A supporter of President Donald Trump waves his flag while joining fellow supporters at Freedom Plaza to protest the results of the election. MUST CREDIT: Photo by Astrid Riecken for The Washington Post.

D.C. Police are not enforcing the District of Columbia's mask mandate, despite the growing coronavirus surge. The city is averaging 233 new coronavirus cases daily, and hospitalizations are up 12% compared with last week. The Washington region set a daily record for new coronavirus infections Friday.

Local law enforcement will instead focus on arresting anyone who is unlawfully armed, while the National Guard works to manage crowds and block streets. D.C. police said that shortly before 2 p.m. Tuesday, officers pulled over a North Carolina bus for a traffic violation. Police said one person inside, who has not yet been identified, possessed two firearms - a rifle and a semiautomatic handgun, along with a large magazine.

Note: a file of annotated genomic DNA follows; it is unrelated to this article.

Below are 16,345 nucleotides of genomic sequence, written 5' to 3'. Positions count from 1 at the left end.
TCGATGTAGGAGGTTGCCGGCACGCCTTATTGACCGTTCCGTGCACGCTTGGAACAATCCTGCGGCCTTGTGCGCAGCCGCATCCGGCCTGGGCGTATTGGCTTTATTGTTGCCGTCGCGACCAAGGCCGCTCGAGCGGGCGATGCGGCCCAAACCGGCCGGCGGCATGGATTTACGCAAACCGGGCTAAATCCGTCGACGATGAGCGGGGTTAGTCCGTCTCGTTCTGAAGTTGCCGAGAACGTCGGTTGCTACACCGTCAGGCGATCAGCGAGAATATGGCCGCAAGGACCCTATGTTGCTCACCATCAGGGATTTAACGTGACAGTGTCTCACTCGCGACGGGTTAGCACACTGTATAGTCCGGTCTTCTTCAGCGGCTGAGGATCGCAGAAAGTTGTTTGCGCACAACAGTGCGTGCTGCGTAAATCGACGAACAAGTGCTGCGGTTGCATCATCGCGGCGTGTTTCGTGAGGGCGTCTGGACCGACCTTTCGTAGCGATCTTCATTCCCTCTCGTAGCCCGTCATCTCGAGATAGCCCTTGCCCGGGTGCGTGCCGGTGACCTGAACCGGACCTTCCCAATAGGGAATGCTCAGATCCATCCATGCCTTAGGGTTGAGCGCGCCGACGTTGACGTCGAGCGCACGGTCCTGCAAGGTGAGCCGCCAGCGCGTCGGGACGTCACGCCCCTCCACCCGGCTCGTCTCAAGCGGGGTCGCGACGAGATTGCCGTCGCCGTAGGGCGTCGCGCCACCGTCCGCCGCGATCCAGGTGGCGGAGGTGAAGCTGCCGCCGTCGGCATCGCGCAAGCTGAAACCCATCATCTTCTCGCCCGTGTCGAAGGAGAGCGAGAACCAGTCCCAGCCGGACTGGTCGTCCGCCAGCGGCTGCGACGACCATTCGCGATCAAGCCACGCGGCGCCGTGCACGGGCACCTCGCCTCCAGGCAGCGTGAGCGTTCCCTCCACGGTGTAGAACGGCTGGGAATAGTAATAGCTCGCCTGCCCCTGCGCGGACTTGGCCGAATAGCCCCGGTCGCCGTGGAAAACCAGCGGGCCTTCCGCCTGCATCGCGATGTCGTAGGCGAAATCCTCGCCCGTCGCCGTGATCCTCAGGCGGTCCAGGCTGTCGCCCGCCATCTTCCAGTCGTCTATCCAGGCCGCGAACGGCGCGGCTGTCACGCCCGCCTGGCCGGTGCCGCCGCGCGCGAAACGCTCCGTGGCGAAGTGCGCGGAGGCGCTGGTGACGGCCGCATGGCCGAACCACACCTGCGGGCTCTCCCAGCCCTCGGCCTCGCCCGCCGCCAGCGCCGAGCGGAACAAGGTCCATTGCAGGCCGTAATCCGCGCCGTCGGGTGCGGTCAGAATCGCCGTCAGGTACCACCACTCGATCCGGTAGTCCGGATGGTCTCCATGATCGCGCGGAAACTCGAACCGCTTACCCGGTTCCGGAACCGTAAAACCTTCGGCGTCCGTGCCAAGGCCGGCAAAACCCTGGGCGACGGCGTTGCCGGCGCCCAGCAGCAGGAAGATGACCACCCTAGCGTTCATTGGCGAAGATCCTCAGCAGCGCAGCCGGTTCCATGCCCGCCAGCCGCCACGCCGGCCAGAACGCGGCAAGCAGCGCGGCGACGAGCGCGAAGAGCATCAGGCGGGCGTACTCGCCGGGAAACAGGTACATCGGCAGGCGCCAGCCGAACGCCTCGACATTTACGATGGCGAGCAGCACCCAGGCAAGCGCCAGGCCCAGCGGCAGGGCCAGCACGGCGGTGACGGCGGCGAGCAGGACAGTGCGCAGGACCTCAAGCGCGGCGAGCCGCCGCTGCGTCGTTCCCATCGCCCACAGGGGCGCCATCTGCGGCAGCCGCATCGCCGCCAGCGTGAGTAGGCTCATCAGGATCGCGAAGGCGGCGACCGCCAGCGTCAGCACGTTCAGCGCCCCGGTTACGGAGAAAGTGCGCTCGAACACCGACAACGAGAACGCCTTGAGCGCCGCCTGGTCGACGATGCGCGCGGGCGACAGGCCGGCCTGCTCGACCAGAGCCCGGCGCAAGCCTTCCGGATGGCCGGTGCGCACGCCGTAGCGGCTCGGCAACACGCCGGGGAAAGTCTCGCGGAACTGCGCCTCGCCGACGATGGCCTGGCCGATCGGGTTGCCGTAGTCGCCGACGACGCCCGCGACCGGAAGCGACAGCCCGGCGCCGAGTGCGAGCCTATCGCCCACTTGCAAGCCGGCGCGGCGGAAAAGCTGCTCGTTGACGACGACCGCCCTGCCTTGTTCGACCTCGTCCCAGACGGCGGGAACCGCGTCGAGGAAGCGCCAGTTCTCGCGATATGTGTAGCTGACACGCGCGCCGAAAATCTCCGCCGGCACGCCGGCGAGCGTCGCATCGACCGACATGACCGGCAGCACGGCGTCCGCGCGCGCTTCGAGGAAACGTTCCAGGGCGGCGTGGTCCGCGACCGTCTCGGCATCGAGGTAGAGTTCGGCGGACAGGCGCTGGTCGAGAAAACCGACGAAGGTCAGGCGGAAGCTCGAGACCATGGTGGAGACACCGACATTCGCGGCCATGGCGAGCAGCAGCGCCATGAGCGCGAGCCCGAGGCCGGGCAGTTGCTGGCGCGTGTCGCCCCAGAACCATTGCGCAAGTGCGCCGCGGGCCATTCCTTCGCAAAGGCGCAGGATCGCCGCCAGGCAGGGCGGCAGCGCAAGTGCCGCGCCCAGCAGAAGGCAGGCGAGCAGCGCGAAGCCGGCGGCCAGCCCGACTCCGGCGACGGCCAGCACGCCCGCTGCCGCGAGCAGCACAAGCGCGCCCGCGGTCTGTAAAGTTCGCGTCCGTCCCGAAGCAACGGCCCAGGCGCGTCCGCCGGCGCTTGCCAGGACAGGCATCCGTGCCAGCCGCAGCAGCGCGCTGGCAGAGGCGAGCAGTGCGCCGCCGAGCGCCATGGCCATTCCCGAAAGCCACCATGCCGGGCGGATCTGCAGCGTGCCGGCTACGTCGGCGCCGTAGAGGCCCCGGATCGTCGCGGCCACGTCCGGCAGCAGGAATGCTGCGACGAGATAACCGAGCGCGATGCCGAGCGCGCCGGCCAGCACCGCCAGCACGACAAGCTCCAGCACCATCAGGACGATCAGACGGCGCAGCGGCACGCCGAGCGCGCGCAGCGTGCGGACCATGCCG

In recent weeks, right-wing groups have used the conservative social media site Parler and the encrypted messaging app Telegram to discuss how to sneak guns into the city, where there are laws banning openly carrying firearms and prohibiting such weapons on federal lands and near protests.

Recent pro-Trump protests ended in violent skirmishes. In December, members of the Proud Boys, a male-chauvinist organization with ties to white nationalism, spent hours attempting to reach activists in Black Lives Matter Plaza, being repeatedly blocked by police. Later in the evening, four people were stabbed amid a crowd of Proud Boys and Trump supporters outside Harry's Bar, which has become a Proud Boys gathering spot.